Andretti has “thought about” quitting IndyCar if he wins Indy 500

Marco Andretti has admitted retiring from IndyCar is a possibility should he win the Indianapolis 500 on Sunday.

Marco Andretti, Andretti Herta-Haupert w/Marco & Curb-Agajanian Honda

The son of Michael Andretti and grandson of Mario Andretti took the decision this year to give up running full-time in IndyCar, to explore other opportunities, including competing in Tony Stewart’s new SRX series.

Asked if, should he find his way victory circle on Sunday, he would “drop the mic” and declare that’s it, Andretti replied: “I’ve thought about that. I think when you’re able to do that, there’s a lot of opportunities that might arise and I would have to just game plan it at that point.

“If a unique one comes with a great offer that’s hard to turn down, you take it. That’s why I can’t give you a definitive answer. I don’t know. We’ll see.

“That would be a good problem to have, good decision to make.”

Andretti has had several strong runs at Indy, accumulating four top-three finishes, but has never been closer to winning than in his rookie year, 2006. On that occasion, Sam Hornish Jr passed him for the lead on the final lap on the run to the twin-checkers, Andretti losing by just 0.0635s, the third-closest winning margin in Indy 500 history.

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Last August, Andretti won pole position but was outdragged by Dixon at the start of the race and never led a lap, on his way to 13th place. This year Andretti has qualified only 25th but said he prefers this scenario because his car feels strong in race trim after the team discovered what had been dragging his speed down through practice and qualifying.

“We’re lucky we made the race,” he said. “We found an issue after qualifying. We changed everything mechanically in the car, and the whole week I was saying ‘There’s something aero that’s dominating the car,’ and it doesn’t matter what we change, it’s the same characteristics, the same speed and we’re just slow.

“Then we found it was the floor. We changed the floor and picked up downforce and lost drag, and we were right back in the game. So I was bummed we qualified where we did but I’m super confident after Sunday with the race car. I feel way better about the race this year than when I was on pole last year. So if I had to pick, I’d rather be in this scenario.”

Marco Andretti, Andretti Herta-Haupert w/Marco & Curb-Agajanian Honda

Marco Andretti, Andretti Herta-Haupert w/Marco & Curb-Agajanian Honda

Photo by: Geoffrey M. Miller / Motorsport Images

He later expanded on last week’s troubles, recalling: “I never even doubted it. Even Dad and I in our meeting every night, we were saying, ‘There’s something wrong, there’s something wrong’. And we couldn’t find it. The engine actually lost an injector and we put a new engine in, and I was saying, ‘it’s aerodynamic’. So we found the floor was actually broken and that’s something that comes with experience, something that I was able to say, ‘it’s aerodynamic’ and shift the focus towards that. Because I would probably have raced that floor if I was a rookie and I don’t know anything else.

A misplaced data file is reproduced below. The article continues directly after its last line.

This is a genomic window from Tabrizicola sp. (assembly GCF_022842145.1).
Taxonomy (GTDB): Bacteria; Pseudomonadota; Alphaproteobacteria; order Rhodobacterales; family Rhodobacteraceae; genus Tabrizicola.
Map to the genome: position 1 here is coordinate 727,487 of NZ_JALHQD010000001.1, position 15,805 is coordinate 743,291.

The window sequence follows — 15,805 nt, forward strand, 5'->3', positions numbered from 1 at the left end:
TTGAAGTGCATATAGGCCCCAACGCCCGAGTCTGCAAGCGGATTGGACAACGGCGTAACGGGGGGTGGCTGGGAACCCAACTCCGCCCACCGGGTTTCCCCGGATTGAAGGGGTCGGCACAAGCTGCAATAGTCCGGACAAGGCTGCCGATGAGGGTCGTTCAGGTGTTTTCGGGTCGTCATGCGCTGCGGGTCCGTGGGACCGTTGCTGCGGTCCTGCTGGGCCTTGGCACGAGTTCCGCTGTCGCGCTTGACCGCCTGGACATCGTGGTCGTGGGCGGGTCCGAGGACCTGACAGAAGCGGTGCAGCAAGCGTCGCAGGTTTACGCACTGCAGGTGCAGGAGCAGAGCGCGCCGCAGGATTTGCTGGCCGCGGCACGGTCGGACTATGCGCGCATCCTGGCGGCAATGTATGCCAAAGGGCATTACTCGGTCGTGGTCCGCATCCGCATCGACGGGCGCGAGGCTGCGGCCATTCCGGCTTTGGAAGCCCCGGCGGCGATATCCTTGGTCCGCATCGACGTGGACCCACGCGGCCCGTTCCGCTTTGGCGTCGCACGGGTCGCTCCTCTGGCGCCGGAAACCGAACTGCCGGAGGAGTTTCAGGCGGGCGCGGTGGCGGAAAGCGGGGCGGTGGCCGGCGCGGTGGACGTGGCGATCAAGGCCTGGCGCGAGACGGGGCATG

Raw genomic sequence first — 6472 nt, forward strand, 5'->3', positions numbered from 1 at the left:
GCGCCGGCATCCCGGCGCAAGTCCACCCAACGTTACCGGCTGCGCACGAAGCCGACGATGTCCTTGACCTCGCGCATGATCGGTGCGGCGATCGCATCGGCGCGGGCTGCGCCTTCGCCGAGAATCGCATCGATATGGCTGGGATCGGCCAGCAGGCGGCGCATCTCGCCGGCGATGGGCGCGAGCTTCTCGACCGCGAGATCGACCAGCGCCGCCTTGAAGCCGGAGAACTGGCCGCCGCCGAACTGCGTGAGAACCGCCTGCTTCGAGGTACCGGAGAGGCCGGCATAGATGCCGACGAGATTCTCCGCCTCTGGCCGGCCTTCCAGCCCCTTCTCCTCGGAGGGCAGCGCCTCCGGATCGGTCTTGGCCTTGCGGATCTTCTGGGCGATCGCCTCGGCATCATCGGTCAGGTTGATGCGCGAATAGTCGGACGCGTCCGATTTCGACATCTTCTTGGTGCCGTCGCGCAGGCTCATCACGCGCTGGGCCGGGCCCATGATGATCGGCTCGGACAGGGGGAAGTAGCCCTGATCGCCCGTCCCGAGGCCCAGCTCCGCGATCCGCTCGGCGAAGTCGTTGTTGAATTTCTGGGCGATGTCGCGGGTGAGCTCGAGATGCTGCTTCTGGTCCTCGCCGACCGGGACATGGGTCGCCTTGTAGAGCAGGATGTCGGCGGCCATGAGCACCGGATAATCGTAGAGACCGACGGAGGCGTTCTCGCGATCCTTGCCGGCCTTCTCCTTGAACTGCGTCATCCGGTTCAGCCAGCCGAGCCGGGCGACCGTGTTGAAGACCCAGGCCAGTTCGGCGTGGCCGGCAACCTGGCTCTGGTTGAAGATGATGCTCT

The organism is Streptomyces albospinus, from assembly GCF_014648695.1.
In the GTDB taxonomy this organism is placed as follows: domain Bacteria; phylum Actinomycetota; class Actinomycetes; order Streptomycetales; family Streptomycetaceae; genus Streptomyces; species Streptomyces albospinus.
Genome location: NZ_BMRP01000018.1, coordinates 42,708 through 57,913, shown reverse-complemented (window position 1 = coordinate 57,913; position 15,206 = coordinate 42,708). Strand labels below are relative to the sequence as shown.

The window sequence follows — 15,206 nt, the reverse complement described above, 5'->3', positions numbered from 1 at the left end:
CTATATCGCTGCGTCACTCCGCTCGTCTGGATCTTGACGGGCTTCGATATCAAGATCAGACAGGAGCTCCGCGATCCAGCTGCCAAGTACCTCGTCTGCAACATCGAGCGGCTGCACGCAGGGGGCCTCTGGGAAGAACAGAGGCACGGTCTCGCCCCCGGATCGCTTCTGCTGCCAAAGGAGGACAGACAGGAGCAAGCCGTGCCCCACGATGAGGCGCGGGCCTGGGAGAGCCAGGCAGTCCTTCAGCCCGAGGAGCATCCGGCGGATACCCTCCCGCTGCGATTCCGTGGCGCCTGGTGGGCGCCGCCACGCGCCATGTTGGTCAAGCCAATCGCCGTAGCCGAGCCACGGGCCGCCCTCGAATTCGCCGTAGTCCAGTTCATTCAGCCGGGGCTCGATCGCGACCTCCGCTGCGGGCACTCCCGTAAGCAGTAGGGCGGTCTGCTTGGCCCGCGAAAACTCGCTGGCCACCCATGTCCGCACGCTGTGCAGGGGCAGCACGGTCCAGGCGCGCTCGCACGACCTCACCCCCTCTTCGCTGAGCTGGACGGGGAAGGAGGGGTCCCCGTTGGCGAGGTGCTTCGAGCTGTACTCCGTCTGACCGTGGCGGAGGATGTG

“But we found it and we lined up Sunday [for post-qualifying practice] and we have a car that can win the race all of a sudden. I wasn’t even looking at speeds and we were in the top 10 again, whereas in the week I had been getting tows that should have put me a mile-an-hour clear of anybody and I was 20-something. We were carrying out more drag and less downforce and you put [the new floor on] and it’s no magic.

“So I’m bummed that we don’t have track position but happy we made the race and we can play, and now we can really play.”

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Andretti also praised his race engineer for this year, Eric Bretzman, who is the team’s technical director.

“We have a pretty good operation here. If you look last year where we were weak, in this race in particular, we changed the engine and we lost the [speed that earned us pole]. As soon as we lined up on Carb Day, I knew I was out of the race. And then pitstops did the rest of it.

“And [Bretzman] is just a natural, a really smart guy. He worked with Scott [Dixon] a lot. And him and I do most of our work by text, because him and I have so much experience.”

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